*6 Millie (Melinda) Jones Anderson was born ca 1800 in Virginia and died ca 1860 in Indiana. She married Andrew Baker Anderson 01 June, 1820 in Wayne Co., Kentucky. Andrew first appeared on the Wayne Co., Kentucky tax lists in 1819. Andrew also appears on the 1830 census for Wayne Co., Kentucky. He was born ca 1795 in West Virginia, and died 15 October, 1871 in Monroe Co., Indiana. This couple migrated to Indiana, where they lived their remaining days. The family lived in Tennesee at one time;their first child was born in 1822 in Tennesee;they returned to Kentucky by 1825-26;by 1847 the family is in Indiana, and family members located in several different counties.
*7 Whilson (Wilson) L. Jones was born ca 1803 in Virginia. He married Ollie Burchett ca 1824, probably in Cumberland Co., Kentucky (courthouse records were destroyed). Ollie was born 1805 in Virginia. He and Ollie are still living and enumerated on the 1880 census for Piney Woods Precinct, in Clinton Co., Kentucky. He and Ollie remained in Kentucky.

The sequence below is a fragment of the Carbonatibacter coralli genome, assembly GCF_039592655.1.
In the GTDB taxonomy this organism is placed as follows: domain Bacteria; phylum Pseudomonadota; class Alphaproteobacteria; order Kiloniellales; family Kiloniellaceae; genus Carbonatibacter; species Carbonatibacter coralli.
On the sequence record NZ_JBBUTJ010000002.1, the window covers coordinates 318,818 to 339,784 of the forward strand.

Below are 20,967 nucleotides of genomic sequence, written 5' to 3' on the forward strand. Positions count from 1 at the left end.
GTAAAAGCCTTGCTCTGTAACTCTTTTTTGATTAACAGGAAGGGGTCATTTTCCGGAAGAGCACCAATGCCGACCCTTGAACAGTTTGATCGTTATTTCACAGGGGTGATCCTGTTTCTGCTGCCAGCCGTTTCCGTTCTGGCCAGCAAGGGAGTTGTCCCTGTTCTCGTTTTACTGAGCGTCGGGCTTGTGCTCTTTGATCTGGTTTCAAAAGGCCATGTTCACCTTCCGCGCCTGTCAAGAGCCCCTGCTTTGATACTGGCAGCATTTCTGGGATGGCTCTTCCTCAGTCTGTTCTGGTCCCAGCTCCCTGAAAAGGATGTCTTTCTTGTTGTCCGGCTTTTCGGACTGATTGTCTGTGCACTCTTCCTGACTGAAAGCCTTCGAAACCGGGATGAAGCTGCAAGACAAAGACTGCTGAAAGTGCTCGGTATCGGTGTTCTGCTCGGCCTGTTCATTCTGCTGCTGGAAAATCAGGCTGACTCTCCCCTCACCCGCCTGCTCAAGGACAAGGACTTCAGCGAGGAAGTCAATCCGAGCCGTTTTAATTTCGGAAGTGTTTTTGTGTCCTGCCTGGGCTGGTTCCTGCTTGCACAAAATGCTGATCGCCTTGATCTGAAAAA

A daughter, Virginia, married Thomas Tabor in Wayne Co., Ky., and later migrated to Caney, Montgomery Co., Kansas.
*8 Rev. (A=Alfred) Wiley Jones was born 14th December,1804 in Virginia. He married Abigail Butram, daughter of Cornelius Buttram and wife Nancy Woodard, 07 October, 1823 in Wayne Co., Kentucky. Abigail was born 28 September, 1807 in Wayne Co., Kentucky.